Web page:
LIVE FROM BROADBAND WORLD FORUM 2015, LONDON: Tony Cross, chief architect of NBN Australia, talked up the importance of wireless technology to its lofty goal of delivering ubiquitous broadband services across Australia, stating that it is “delivering an absolutely superb service”.
The executive started off by outlining the two core principles behind its rollout. “We go to everybody, there is nobody left behind – we’re talking about 100 per cent coverage. We have a minimum speed of 25Mb/s [downlink] /5Mb/s [uplink]. If you look at those two data points, you start to see some of the technical and engineering challenges that we have.”
In order to achieve its goals, he said that the organisation has taken a pragmatic approach. “We are technology agnostic, we’ll use whatever is available to our hands. It’s a bunch of technologies that we know today, and a whole swathe of future capabilities into the future. It’s all about what helps build the network most quickly and most cost effectively, while delivering a great broadband experience.”
With NBN initially focusing on fibre, Cross said: “If you are really about speed and low cost, which we are, a ubiquitous fibre network is not a good match”. On the fixed line side of the business, the company is using existing copper and cable infrastructure where appropriate: “why the heck would you not just repurpose those networks to get broadband speed available much more quickly at lower cost?” he commented.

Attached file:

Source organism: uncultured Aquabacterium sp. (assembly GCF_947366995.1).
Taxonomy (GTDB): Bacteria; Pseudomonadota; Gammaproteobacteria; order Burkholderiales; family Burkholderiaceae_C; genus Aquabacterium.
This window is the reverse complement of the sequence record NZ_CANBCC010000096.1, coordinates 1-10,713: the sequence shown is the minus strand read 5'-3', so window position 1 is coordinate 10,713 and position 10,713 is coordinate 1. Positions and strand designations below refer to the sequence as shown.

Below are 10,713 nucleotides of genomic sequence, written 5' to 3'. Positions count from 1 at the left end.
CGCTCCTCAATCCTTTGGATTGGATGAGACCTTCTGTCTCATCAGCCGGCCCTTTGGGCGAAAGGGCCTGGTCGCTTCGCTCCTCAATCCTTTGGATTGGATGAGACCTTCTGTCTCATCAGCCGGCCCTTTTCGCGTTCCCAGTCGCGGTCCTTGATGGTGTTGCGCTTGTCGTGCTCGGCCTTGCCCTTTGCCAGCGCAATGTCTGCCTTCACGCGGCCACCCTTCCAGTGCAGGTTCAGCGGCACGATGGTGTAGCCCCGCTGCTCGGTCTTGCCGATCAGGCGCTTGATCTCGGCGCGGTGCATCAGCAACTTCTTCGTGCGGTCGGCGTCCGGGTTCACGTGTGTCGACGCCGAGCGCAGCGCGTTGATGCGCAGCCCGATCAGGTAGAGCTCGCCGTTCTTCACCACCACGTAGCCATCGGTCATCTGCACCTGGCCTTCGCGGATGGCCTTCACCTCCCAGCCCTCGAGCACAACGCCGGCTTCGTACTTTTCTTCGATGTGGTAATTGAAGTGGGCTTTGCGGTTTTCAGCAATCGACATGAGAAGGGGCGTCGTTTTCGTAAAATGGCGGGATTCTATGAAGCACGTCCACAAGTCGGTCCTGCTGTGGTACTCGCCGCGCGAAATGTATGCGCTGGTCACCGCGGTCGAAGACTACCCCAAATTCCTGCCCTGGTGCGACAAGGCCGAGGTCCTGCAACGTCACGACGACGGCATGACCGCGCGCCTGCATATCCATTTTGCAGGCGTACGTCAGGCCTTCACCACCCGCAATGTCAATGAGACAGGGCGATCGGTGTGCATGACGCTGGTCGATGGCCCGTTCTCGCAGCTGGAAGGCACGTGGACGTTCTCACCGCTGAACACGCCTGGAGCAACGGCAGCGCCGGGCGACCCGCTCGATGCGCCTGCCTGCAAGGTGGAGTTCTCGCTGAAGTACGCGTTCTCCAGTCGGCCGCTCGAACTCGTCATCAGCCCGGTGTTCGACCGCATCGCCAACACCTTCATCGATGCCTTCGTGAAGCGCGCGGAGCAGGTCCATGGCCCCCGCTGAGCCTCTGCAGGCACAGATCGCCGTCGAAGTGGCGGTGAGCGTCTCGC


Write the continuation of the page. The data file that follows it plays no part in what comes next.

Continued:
Which leads to the use of fixed wireless technology, something the executive boasted is “a shining example of fabulous technology meeting a rural need and delivering a great service.”
Working in partnership with Ericsson, the company will soon boost its service from 25Mb/s / 5Mb/s to 50Mb/s / 20Mb/s using the same infrastructure. “We’ve found that the service is working so well that we can increase the speed.”
“Fixed wireless – this is a fantastic service, our customers are falling over themselves to get this service, they love the way it works, they love the way we manage to activate it,” Cross said.
And another part of the NBN portfolio comes through satellite communications, with its first – called Sky Muster – launched earlier this month. It is undergoing final technical testing, ahead of planned commercial services next year.
“We’re getting to the last 3 per cent of the Australian population. There’s no wireline or even a terrestrial wireless network that can be cost effectively built out to the remoter parts of Australia,” Cross noted.